Cross and Crescent in the Balkans (Hardback)
The Ottoman Conquest of Southeastern Europe (14th - 15th centuries)
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This is not just another retelling of the Fall of Constantinople, though it does include a very fine account of that momentous event. It is the history of a quite extraordinary century and a bit which began when a tiny of force of Ottoman Turkish warriors was invited by the Christian Byzantine Emperor to cross the Dardanelles from Asia into Europe to assist him in one of the civil wars which were tearing the fast-declining Byzantine Empire apart. One hundred and eight years later the Byzantine capital of Constantinople fell to what was by then a hugely powerful and expanding empire of the Islamic Ottoman Turks, whose rulers came to see themselves as the natural and legitimate heirs of their Byzantine and indeed Roman predecessors.
The book sets the scene, explains the background and tells the story, both military, political, cultural and personal, of the winners and the losers, plus those 'outsiders' who were increasingly being drawn into the dramatic story of the rise of the Ottoman Empire.
This is not just a military history. Nicolle also includes large sections on Ottoman society & culture, the nature of Ottoman towns and villages and even the different styles of art. The book is structured chronologically with digressions onto other topics, so it is possible to follow the course of events, while at the same time getting n idea of the wider context.historyofwar.org - July 2011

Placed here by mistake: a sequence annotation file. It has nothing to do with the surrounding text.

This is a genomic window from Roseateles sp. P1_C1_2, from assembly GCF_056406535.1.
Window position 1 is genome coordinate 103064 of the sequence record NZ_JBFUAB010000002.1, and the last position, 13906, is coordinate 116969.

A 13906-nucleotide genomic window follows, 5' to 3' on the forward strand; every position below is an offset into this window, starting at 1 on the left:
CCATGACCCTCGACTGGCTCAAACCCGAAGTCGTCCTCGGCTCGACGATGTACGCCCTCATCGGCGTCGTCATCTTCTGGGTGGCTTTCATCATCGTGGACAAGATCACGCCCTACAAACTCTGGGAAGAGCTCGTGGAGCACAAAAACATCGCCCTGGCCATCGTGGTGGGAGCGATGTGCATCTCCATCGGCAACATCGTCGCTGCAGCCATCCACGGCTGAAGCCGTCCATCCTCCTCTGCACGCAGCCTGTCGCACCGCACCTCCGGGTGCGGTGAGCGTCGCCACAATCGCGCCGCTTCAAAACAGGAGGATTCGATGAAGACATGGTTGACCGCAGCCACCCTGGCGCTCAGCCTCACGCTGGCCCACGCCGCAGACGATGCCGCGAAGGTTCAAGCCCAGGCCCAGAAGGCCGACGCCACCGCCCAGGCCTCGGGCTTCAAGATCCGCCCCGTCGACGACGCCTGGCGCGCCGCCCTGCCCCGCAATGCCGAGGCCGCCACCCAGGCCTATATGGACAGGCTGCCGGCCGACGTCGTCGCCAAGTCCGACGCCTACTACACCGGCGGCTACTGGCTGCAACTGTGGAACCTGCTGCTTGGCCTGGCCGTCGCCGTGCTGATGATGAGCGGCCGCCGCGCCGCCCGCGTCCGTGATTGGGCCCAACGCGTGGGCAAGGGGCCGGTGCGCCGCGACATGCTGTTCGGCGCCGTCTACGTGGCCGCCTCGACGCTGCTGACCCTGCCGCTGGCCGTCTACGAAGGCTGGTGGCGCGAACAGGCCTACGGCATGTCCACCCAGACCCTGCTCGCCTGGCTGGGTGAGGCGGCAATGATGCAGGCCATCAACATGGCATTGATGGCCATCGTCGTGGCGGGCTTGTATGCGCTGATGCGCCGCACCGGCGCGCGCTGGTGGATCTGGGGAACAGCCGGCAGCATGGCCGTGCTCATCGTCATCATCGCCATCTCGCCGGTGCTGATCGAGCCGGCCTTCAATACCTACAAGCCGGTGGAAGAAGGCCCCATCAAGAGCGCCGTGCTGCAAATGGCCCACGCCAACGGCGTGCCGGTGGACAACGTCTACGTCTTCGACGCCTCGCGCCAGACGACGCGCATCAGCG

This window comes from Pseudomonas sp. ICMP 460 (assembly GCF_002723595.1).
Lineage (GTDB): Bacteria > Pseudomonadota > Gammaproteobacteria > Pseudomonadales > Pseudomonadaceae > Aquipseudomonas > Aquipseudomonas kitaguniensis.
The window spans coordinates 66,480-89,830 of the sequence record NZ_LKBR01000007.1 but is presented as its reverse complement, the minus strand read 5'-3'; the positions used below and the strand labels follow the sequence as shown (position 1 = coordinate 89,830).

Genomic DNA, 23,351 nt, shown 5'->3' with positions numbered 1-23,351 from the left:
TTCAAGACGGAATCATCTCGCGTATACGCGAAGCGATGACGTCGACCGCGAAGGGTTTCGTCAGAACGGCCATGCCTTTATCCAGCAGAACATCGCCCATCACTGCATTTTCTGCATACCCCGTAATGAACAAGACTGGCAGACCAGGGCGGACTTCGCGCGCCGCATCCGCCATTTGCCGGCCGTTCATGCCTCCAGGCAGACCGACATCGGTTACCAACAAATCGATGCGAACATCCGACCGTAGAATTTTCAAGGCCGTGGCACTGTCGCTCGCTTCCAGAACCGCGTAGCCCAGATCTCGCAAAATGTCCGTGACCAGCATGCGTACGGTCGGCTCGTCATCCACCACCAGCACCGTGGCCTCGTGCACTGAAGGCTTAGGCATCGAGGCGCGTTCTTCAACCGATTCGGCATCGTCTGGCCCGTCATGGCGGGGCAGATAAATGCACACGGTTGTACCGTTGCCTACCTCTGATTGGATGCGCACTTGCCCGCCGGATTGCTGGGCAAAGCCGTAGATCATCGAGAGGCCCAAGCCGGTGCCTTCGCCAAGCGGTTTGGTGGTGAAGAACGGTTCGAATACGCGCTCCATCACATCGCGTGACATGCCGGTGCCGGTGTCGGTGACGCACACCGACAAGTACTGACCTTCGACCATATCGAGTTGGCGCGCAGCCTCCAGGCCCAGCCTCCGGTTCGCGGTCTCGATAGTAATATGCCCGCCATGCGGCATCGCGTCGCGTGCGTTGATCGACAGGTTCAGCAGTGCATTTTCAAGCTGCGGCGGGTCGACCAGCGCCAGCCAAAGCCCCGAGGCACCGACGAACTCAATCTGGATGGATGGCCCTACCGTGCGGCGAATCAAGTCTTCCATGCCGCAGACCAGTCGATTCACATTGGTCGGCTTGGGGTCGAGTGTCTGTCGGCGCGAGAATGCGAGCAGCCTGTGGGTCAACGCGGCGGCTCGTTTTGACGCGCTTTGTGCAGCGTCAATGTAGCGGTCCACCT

This book offers an overview of the wider historical context of the fall of the Byzantine capital.Military Times - April 2011
David Nicolle, who has published extensively on Medieval warfare, examines numerous aspects of this fascinating period, including artistic, literary, and social trends. It therefore serves as a useful introduction to the world in which the Ottoman Empire developed. Enthusiasts of military history will find full descriptions of the structure, tactics, and deployment of the major forces that fought for or against the emerging Ottoman threat. Religious tension inevitably played a role in the conflict between the IslamicOtoman Turks and the European states they fought. Yet, rather the a 'clash of civilisations', the author makes it clear there was a significant level of continuity between the Byzantine and Ottoman Empires. Indeed, the latter came to view themselves as the legitimate heirs of the Roman and Byzantine predecessors.
The dramatic fall of Constantinople is described in full, with particular, with particular emphasis on how delays in the responses of allied European states contributed to the momentous defeat of the Byzantine forces. The author excels at describing the various stages in the siege with the pace one would expect in a thriller.
Alongside the narrative, the book provides a series of maps and illustrations. A lengthy glossary is invaluable in interpreting the numerous titles and positions within Byzantine Ottoman armies; and a bibliography provides suggestions for further reading. This latest work by David Nicolle will certainly appeal to anyone with an interest in the Byzantine and Ottoman Empires, as well as Medieval warfare in general.
Fall of Constantinople
6th April 1453
The Fall of Constantinople was the capture of the capital of the Byzantine Empire, which occurred after a siege by the Ottoman Empire, under the command of Sultan Mehmed II, against the defending army commanded by Emperor Constantine XI. The siege lasted from 6th April 1453 until 29th May 1453, when the city was conquered by the Ottomans.
God's City Byzantine Constantinople (Hardback)
Byzantium. Was it Greek or Roman, familiar or hybrid, barbaric or civilised, Oriental or Western? In the late eleventh century Constantinople was the largest and wealthiest city in Christendom, the seat of the Byzantine emperor, Christ’s vice-regent on earth, and the centre of a predominately Christian empire, steeped in Greek cultural and artistic influences, yet founded and maintained by a Roman legal and administrative system. Despite the amalgam of Greek and Roman influences, however, its language and culture was definitely Greek. Constantinople truly was the capital of the Roman empire…By Dr Nic Fields
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